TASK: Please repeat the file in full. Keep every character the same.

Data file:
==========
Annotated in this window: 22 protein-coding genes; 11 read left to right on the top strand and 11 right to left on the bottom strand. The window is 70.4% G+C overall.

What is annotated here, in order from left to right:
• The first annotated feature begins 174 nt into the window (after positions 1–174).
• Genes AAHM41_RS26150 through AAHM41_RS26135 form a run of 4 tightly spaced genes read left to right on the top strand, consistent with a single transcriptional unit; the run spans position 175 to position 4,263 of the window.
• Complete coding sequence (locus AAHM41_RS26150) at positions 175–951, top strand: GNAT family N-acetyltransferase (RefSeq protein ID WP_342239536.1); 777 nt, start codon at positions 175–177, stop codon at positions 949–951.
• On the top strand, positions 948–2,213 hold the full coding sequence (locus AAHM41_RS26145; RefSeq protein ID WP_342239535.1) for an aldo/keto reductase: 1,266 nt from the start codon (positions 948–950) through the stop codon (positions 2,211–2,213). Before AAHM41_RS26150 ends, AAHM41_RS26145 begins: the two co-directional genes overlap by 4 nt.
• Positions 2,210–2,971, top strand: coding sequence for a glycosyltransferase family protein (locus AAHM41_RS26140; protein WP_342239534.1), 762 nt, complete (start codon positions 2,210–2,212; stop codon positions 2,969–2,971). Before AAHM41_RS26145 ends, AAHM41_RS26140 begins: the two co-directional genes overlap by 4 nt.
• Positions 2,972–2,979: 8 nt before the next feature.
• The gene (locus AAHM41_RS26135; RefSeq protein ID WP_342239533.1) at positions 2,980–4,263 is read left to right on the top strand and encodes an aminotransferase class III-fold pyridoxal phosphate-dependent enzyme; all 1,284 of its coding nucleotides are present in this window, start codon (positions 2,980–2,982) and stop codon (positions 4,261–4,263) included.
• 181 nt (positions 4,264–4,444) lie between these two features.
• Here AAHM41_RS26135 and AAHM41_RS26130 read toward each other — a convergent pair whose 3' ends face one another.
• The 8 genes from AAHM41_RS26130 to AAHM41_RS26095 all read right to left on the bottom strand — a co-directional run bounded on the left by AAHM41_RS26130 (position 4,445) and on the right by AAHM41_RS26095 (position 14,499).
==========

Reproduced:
Annotated in this window: 22 protein-coding genes; 11 read left to right on the top strand and 11 right to left on the bottom strand. The window is 70.4% G+C overall.

What is annotated here, in order from left to right:
• The first annotated feature begins 174 nt into the window (after positions 1–174).
• Genes AAHM41_RS26150 through AAHM41_RS26135 form a run of 4 tightly spaced genes read left to right on the top strand, consistent with a single transcriptional unit; the run spans position 175 to position 4,263 of the window.
• Complete coding sequence (locus AAHM41_RS26150) at positions 175–951, top strand: GNAT family N-acetyltransferase (RefSeq protein ID WP_342239536.1); 777 nt, start codon at positions 175–177, stop codon at positions 949–951.
• On the top strand, positions 948–2,213 hold the full coding sequence (locus AAHM41_RS26145; RefSeq protein ID WP_342239535.1) for an aldo/keto reductase: 1,266 nt from the start codon (positions 948–950) through the stop codon (positions 2,211–2,213). Before AAHM41_RS26150 ends, AAHM41_RS26145 begins: the two co-directional genes overlap by 4 nt.
• Positions 2,210–2,971, top strand: coding sequence for a glycosyltransferase family protein (locus AAHM41_RS26140; protein WP_342239534.1), 762 nt, complete (start codon positions 2,210–2,212; stop codon positions 2,969–2,971). Before AAHM41_RS26145 ends, AAHM41_RS26140 begins: the two co-directional genes overlap by 4 nt.
• Positions 2,972–2,979: 8 nt before the next feature.
• The gene (locus AAHM41_RS26135; RefSeq protein ID WP_342239533.1) at positions 2,980–4,263 is read left to right on the top strand and encodes an aminotransferase class III-fold pyridoxal phosphate-dependent enzyme; all 1,284 of its coding nucleotides are present in this window, start codon (positions 2,980–2,982) and stop codon (positions 4,261–4,263) included.
• 181 nt (positions 4,264–4,444) lie between these two features.
• Here AAHM41_RS26135 and AAHM41_RS26130 read toward each other — a convergent pair whose 3' ends face one another.
• The 8 genes from AAHM41_RS26130 to AAHM41_RS26095 all read right to left on the bottom strand — a co-directional run bounded on the left by AAHM41_RS26130 (position 4,445) and on the right by AAHM41_RS26095 (position 14,499).